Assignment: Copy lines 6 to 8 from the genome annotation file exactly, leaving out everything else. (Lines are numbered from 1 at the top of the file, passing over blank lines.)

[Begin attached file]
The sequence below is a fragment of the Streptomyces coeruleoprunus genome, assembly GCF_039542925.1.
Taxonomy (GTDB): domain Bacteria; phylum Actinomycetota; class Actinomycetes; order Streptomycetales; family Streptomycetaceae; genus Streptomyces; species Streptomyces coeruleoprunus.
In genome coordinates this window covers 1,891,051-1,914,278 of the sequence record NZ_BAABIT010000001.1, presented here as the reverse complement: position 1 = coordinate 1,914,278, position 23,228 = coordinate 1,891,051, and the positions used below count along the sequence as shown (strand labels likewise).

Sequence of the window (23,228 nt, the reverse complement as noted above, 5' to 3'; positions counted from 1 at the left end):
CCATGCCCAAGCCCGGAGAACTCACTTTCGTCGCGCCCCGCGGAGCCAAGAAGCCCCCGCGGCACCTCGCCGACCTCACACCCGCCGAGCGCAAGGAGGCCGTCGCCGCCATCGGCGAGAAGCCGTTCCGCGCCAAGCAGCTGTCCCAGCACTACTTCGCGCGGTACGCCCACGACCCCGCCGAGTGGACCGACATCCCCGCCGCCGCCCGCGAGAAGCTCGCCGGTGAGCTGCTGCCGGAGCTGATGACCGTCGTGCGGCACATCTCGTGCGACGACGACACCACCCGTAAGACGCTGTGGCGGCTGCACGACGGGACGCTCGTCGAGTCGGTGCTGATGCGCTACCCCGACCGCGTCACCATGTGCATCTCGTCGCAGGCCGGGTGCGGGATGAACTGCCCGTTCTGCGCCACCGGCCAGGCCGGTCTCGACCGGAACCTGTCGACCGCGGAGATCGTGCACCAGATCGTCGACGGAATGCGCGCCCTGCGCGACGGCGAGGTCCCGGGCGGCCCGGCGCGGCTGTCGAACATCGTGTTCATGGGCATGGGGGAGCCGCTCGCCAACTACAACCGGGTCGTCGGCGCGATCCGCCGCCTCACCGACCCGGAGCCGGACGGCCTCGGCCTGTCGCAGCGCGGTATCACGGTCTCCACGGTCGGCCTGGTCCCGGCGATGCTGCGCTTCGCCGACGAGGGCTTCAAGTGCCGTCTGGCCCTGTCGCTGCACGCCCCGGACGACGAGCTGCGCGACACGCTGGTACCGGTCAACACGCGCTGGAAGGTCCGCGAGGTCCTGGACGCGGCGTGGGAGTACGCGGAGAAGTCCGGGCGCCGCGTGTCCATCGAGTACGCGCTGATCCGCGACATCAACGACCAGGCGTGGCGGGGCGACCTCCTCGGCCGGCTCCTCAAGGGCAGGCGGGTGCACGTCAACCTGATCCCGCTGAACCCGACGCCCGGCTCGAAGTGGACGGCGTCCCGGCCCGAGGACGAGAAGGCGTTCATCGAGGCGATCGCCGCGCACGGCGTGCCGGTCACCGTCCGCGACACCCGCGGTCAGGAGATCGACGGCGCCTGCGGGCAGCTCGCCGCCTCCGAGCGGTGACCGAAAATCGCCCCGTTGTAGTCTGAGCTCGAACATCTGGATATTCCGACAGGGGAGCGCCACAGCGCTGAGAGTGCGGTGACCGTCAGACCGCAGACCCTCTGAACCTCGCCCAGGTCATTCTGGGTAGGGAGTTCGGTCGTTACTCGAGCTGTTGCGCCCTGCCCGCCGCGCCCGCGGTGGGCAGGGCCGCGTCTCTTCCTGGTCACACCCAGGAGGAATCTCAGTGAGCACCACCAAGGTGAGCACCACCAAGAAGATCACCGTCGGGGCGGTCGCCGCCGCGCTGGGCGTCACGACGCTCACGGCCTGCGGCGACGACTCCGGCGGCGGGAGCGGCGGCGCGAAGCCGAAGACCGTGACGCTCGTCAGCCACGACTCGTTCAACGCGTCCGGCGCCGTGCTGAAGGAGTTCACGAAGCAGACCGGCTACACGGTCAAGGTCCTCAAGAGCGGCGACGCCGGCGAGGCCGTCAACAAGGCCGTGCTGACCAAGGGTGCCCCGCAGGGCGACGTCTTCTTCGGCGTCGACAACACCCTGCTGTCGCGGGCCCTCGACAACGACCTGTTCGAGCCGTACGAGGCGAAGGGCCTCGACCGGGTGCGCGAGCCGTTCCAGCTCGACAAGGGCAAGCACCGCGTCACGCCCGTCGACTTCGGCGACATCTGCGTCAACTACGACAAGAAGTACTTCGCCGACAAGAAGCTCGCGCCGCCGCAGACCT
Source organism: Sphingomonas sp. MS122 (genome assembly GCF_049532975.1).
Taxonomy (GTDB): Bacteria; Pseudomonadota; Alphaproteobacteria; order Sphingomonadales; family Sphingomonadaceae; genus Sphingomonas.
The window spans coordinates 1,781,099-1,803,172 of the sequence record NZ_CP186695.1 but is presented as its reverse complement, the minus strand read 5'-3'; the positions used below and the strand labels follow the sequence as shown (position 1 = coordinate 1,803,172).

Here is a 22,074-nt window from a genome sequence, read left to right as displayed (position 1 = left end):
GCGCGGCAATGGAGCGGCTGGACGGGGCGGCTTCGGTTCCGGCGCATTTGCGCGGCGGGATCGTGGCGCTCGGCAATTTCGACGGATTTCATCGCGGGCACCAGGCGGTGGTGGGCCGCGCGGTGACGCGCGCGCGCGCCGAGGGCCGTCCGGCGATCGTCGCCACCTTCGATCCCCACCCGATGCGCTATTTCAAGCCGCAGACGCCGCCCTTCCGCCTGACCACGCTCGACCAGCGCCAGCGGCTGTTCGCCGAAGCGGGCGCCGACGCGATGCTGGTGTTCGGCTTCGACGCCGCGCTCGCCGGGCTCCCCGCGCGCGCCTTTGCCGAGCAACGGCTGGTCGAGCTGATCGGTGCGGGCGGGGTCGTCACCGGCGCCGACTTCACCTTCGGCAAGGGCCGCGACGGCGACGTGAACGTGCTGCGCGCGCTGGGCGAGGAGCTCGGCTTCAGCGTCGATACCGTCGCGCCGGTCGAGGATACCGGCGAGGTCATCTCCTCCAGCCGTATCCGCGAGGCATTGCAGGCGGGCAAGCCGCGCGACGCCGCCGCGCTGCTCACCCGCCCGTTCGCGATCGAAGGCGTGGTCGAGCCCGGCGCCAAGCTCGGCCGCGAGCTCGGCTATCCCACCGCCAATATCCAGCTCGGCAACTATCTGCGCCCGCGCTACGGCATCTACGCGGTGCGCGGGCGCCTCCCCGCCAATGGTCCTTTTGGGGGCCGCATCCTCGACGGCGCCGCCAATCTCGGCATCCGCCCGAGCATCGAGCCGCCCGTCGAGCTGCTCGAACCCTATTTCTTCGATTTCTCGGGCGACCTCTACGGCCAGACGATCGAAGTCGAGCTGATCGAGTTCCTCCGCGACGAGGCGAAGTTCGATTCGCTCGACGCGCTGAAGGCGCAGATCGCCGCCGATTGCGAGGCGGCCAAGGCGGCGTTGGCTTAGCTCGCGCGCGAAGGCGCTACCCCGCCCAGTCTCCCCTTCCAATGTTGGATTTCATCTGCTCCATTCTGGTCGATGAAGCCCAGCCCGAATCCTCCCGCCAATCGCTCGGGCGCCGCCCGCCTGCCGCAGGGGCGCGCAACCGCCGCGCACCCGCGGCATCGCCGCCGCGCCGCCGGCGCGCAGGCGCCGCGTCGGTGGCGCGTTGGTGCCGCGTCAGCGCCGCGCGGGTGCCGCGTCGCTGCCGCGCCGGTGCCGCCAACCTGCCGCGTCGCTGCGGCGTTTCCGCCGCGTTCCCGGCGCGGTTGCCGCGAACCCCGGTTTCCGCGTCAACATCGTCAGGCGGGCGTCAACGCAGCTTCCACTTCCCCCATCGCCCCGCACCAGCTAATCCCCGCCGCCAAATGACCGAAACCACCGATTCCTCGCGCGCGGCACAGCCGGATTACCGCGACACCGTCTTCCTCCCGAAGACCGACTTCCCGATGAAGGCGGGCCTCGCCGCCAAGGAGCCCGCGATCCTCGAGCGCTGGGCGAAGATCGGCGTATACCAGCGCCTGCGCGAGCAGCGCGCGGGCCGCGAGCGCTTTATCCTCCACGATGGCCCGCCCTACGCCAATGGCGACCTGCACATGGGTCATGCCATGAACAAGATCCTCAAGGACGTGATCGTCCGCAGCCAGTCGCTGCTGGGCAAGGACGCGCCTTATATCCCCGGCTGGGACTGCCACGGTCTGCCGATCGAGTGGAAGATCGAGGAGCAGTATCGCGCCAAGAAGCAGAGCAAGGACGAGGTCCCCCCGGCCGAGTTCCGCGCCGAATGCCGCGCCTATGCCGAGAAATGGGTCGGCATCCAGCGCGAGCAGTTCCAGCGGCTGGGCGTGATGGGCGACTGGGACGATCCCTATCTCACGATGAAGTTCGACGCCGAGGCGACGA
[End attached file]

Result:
Source organism: Sphingomonas sp. MS122 (genome assembly GCF_049532975.1).
Taxonomy (GTDB): Bacteria; Pseudomonadota; Alphaproteobacteria; order Sphingomonadales; family Sphingomonadaceae; genus Sphingomonas.
The window spans coordinates 1,781,099-1,803,172 of the sequence record NZ_CP186695.1 but is presented as its reverse complement, the minus strand read 5'-3'; the positions used below and the strand labels follow the sequence as shown (position 1 = coordinate 1,803,172).